The Latest: This week's updates on COVID-19

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The Latest is the Crossroads Chronicle’s weekly overview of changes and updates to the status of COVID-19 in Southern Jackson County. Check back each week for the most up-to-date virus statistics and shutdown information.

Governor’s office announces plan

The state-wide shutdowns for COVID-19 have been extended through May 8, adding an additional eight days at least to Governor Roy Cooper’s Stay-Home order and the restrictions put in place for business operations.
On April 23, Cooper issued an executive order officially extending the previous Stay-Home mandates, saying the state needs to take a calculated approach to relaxing restrictions. He also outlined some components of what that might look like in coming weeks and months.
“North Carolina cannot stay home indefinitely,” he said. “We have to get more people back to work. Right now, the decision to stay home is based on the public health data and White House guidance. North Carolina needs more time to slow the spread of this virus before we can safely begin lifting restrictions.”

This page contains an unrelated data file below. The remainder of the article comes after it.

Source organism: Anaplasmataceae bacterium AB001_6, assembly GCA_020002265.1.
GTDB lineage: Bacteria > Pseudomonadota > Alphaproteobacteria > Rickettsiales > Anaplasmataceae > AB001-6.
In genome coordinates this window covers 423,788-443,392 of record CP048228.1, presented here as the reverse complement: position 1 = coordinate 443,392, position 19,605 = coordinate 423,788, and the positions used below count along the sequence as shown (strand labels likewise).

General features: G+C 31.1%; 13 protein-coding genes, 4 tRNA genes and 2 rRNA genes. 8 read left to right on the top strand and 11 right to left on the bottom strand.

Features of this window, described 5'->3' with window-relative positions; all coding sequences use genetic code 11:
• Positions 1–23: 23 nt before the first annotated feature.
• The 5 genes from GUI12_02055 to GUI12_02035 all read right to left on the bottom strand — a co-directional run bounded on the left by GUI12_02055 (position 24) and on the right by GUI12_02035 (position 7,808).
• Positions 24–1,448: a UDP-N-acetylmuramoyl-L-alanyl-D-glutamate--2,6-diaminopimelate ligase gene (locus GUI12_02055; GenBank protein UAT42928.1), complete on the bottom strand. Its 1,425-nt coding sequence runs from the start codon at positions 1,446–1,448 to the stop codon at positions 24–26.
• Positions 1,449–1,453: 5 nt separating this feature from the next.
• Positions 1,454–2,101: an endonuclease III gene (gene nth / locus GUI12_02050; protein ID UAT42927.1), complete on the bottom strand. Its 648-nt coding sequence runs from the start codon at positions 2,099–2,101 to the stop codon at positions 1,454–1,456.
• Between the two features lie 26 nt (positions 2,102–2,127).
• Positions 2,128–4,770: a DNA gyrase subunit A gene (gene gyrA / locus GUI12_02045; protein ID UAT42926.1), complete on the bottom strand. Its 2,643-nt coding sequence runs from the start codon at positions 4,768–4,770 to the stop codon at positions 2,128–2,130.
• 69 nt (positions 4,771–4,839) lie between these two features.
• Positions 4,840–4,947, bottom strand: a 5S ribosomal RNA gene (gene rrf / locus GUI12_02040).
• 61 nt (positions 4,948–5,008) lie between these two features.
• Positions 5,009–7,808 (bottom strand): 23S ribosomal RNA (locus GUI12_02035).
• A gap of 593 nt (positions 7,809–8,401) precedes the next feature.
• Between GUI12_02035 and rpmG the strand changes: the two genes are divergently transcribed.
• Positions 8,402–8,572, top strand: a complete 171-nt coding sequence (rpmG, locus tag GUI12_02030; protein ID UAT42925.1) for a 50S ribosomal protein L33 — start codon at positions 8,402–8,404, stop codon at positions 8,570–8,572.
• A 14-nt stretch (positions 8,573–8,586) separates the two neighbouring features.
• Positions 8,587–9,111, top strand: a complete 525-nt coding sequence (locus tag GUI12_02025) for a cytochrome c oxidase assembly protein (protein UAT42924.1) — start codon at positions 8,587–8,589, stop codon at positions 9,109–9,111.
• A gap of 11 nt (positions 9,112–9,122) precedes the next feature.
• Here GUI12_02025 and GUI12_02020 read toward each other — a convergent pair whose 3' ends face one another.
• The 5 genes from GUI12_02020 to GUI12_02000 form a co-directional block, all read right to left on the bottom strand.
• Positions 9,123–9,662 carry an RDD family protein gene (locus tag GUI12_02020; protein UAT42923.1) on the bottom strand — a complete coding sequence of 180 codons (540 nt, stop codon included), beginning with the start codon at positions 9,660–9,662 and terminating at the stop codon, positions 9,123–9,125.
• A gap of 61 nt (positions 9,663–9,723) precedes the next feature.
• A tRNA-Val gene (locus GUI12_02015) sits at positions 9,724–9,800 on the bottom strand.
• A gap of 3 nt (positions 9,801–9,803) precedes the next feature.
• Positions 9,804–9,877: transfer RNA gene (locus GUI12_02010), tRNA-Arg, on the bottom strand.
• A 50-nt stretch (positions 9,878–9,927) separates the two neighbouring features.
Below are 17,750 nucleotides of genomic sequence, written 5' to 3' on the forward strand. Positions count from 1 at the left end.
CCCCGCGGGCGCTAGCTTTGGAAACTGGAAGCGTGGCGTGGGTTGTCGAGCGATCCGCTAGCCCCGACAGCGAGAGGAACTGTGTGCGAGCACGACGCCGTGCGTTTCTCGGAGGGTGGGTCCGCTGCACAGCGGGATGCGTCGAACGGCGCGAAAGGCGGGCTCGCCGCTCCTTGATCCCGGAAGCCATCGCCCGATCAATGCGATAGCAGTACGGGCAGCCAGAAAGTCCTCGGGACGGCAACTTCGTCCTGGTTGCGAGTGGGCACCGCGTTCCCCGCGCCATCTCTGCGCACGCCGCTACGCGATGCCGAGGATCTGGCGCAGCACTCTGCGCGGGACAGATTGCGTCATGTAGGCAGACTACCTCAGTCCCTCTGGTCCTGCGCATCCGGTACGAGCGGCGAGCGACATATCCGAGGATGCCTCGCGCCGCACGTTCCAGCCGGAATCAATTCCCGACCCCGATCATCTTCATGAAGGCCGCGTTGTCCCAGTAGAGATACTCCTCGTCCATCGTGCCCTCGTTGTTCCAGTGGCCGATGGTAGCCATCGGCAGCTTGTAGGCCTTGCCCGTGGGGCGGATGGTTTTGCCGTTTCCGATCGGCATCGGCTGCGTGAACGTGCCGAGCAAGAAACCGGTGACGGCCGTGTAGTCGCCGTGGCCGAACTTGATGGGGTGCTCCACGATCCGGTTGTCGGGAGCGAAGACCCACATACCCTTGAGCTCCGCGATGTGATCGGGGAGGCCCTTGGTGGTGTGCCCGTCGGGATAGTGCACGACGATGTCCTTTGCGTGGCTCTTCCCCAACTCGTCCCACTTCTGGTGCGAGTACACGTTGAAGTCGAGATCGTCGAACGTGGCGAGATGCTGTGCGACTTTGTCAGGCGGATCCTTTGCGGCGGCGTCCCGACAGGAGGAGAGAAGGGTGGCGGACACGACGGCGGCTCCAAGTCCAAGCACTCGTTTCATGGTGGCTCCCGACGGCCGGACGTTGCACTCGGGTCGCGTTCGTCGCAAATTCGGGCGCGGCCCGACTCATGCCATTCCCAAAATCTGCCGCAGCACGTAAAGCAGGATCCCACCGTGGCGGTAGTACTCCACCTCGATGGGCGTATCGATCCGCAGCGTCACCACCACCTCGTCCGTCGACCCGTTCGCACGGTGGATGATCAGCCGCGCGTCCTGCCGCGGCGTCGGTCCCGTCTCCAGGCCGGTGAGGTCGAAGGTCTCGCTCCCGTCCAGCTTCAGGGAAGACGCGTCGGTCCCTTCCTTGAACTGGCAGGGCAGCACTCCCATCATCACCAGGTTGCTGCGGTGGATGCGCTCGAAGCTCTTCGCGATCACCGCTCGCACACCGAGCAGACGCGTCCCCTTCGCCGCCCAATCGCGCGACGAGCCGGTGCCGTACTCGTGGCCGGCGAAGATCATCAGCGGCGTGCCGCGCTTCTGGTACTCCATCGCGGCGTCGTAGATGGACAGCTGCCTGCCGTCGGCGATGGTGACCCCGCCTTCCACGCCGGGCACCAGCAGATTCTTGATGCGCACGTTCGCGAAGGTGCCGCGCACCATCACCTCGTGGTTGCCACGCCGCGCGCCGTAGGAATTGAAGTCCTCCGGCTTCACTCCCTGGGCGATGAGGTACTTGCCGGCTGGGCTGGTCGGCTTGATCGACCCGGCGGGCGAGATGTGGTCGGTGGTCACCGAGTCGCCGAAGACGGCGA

When restrictions are lifted, Cooper said there would be a three-phase plan implemented over the course of several months, with certain benchmarks defined to ensure the plan is working as intended.
Before restrictions begin to lift, the order requires improvement in the following metrics:

  • Sustained leveling or decreased trajectory in COVID-Like Illness surveillance over 14 days. North Carolina has seen a downward trend in the past 14 days in this metric.
  • Sustained leveling or decreased trajectory of lab-confirmed cases over 14 days. North Carolina has seen an upward trend in this metric in the last 14 days, although the rate of increase is slowing.
  • Sustained leveling or decreased trajectory in percent of tests returning positive over 14 days. North Carolina has seen a slow, upward trend in this metric over the past 14 days.

As of press time, only one of the three criteria for relaxing restrictions has been met. Once all three are met, though, the state will move to the next phase of the process.